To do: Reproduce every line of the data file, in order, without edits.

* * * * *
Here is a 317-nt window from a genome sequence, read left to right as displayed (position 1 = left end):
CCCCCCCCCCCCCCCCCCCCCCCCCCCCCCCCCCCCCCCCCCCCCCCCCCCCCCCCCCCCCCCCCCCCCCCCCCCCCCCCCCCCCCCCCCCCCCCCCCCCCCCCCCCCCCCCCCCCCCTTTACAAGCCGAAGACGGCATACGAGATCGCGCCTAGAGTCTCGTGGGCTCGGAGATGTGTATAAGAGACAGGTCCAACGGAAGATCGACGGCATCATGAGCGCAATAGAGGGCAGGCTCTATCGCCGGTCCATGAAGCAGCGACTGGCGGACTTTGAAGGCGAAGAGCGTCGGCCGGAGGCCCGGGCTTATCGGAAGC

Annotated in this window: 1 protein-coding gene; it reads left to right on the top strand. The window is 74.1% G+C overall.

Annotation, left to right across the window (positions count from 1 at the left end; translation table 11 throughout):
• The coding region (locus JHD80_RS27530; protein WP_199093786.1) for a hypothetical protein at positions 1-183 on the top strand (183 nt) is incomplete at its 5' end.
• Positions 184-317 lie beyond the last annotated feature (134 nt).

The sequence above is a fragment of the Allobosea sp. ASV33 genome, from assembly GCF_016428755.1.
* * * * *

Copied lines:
Here is a 317-nt window from a genome sequence, read left to right as displayed (position 1 = left end):
CCCCCCCCCCCCCCCCCCCCCCCCCCCCCCCCCCCCCCCCCCCCCCCCCCCCCCCCCCCCCCCCCCCCCCCCCCCCCCCCCCCCCCCCCCCCCCCCCCCCCCCCCCCCCCCCCCCCCCTTTACAAGCCGAAGACGGCATACGAGATCGCGCCTAGAGTCTCGTGGGCTCGGAGATGTGTATAAGAGACAGGTCCAACGGAAGATCGACGGCATCATGAGCGCAATAGAGGGCAGGCTCTATCGCCGGTCCATGAAGCAGCGACTGGCGGACTTTGAAGGCGAAGAGCGTCGGCCGGAGGCCCGGGCTTATCGGAAGC

Annotated in this window: 1 protein-coding gene; it reads left to right on the top strand. The window is 74.1% G+C overall.

Annotation, left to right across the window (positions count from 1 at the left end; translation table 11 throughout):
• The coding region (locus JHD80_RS27530; protein WP_199093786.1) for a hypothetical protein at positions 1-183 on the top strand (183 nt) is incomplete at its 5' end.
• Positions 184-317 lie beyond the last annotated feature (134 nt).

The sequence above is a fragment of the Allobosea sp. ASV33 genome, from assembly GCF_016428755.1.